We slept in tents beneath palm trees, we showered with buckets, we ate fish straight from the sea and we waded through the mangroves. We were a long way from home. And, we would not have it any other way! The third field season at Songo Mnara, Tanzania has recently come to a close, and 20 odd students and archaeologists left the East African coast one by one after six weeks of excavation on a remote island.
Led by Jeffrey Fleisher from Rice University and Stephanie Wynne-Jones from the University of York, the project at Songo Mnara has been running for five years, with the dig starting in 2009. Its aim is to increase our understanding of Swahili urban towns and the space and life within them (Songo Mnara, n.d.). Five students from the University of York, including myself, were lucky enough to take part in this year’s field season, along with other students from the U.S. and Tanzania. Songo Mnara lies about an hour’s boat ride from Kilwa Masoko on the mainland, and the more well-known island site Kilwa Kisiwani. We were dropped off on the beach by a small fishing village, before we headed through the often flooded mangroves to our camp (Figure 1). Our tents were pitched within view of the site, and together we made a little camping village dotted around a cement house functioning as a storage room and eating quarters. Women from the local villages, whom we referred to as “the Mamas”, would arrive every day before dawn to cook our three daily meals. These would often consist of fish, squid, chicken, rice, beans and chapatis. To my own great joy our breakfasts were often home-made mandazi, which are deep-fried sweet rolls that taste uncannily like doughnuts. Good for our morale, not so good for our arteries.
The site, a Swahili stone town dating from the 15th and 16th centuries, is adjacent to the ruins of old stone houses and mosques still standing nearby. The town was only occupied for a period of 200 years, which is relatively short compared to many other Swahili sites (Songo Mnara, n.d.). Taking our trowels, hoes and buckets, we headed for the trenches just after dawn, in order to take advantage of the precious cool hours of the morning. Three trenches were opened in the first few days; two in the open area outside the houses, and one inside one of the greater houses in the town. Subsequently, more trenches were opened inside this house to explore the various rooms and spaces within it.
My first three weeks were spent in the open area, in the so-called daub trenches. These were two two-by-ten trenches aimed at exploring features from the geophysical survey from the previous seasons, they were believed to be wattle and daub houses. And indeed they were! As we dug down we exposed not only the red earth associated with daub features, but also pieces of hardened daub indicating that the structure had burned. We also unearthed rich material culture such as beads, imported pottery, iron and coins (lots of them!), showing that wattle and daub houses were not necessarily houses for the poor, which tends to be a common belief. The finds from both daub trenches led us to expand them, revealing the full extent of each daub house (Figure 2). Just to the south east, excavations within the stone house revealed similar finds, although we saw less of them due to the nature of the houses; things would not so easily get lost on a solid lime plaster floor. The material finds and the impressive architecture suggests that the town was wealthy and prosperous, and engaged in trade with both local and remote people.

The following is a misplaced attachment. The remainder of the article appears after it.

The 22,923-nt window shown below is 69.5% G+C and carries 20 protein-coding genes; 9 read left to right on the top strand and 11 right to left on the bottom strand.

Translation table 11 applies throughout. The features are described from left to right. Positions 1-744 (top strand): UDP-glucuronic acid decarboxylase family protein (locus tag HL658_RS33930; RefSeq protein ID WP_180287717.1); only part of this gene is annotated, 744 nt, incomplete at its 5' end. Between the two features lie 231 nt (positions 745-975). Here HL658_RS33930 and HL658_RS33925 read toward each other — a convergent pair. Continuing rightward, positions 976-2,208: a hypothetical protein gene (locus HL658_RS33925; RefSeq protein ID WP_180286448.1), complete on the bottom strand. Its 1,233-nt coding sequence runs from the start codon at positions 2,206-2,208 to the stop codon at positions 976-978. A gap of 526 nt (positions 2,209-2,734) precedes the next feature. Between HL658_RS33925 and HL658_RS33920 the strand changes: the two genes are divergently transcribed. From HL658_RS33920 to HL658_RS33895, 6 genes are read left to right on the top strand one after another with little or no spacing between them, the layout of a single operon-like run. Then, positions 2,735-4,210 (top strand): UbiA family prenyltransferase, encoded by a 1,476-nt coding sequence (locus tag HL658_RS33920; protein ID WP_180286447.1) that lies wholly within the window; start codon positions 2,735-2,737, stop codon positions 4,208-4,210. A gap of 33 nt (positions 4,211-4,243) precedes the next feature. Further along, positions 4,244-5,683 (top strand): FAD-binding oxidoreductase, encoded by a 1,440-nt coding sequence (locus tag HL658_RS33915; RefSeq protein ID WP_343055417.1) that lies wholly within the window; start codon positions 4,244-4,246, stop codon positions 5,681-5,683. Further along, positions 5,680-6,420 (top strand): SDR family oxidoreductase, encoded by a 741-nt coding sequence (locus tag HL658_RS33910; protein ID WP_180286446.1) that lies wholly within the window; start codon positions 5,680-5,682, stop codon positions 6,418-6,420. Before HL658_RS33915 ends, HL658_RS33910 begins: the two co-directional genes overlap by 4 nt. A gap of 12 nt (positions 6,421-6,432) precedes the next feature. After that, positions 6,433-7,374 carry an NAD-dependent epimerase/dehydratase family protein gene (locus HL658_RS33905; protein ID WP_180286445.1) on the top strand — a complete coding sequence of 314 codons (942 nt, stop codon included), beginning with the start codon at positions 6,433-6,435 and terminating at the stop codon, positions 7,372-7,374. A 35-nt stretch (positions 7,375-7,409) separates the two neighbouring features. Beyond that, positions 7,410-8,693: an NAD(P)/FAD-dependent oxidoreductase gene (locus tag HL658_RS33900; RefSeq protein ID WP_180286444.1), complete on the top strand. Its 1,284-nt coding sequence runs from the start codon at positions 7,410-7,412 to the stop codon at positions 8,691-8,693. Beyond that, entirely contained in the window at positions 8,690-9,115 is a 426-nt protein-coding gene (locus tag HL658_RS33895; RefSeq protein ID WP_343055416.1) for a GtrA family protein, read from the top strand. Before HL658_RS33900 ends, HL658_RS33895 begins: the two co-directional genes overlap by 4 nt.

Although much of the work has been focused on excavations, various other methods of research have been used. Shovel test pits were dug throughout the site, as a means of understanding what lay in the open areas outside the town. Along with the geophysical surveys undertaken by Kate Welham and Charlene Steele, both of the University of Bournemouth, a broader image of the site had started to appear, showing habitation beyond the confines of the stone houses. The work of Matthew Pawlowicz showed that this was true for the entire island, as he and his team of local workers and students dug test pits across Songo Mnara, and found various evidence of occupation. Perhaps future research will grow to encompass not just the stone town but the rest of the island as well, as there is still much to explore. Research has also been carried out at a much smaller level. Federica Sulas from the University of Cambridge, was in charge of taking geochemical samples from the trenches across the site, which she will analyse in order to understand more about the ecological and environmental features on the site. Sarah Walshaw deals with slightly bigger samples, analysing macro-botanical remains from floatation and hopefully gaining knowledge about what was grown and eaten by the people of the town. Through each field season more and more is understood about the town and the people living within (and outside) it, but there are still many questions to answer; what was the function of the daub houses? Why did they burn? And why was the town abandoned after only two hundred years?
Our weeks in Tanzania were full of hard work, scorching sun and various insects, but also of great experiences, interesting people and learning. It allowed us to take our studies from theory to practice, and gave insight into the world of archaeology beyond university. Through working alongside local people we also got to know the wonderful humour, stamina and language of the Swahili people.
- Songo Mnara. (n.d.) Research at Songo Mnara (Online). Songo Mnara. Available at: http://www.songomnara.rice.edu/songo.htm [Accessed 17 August 2013]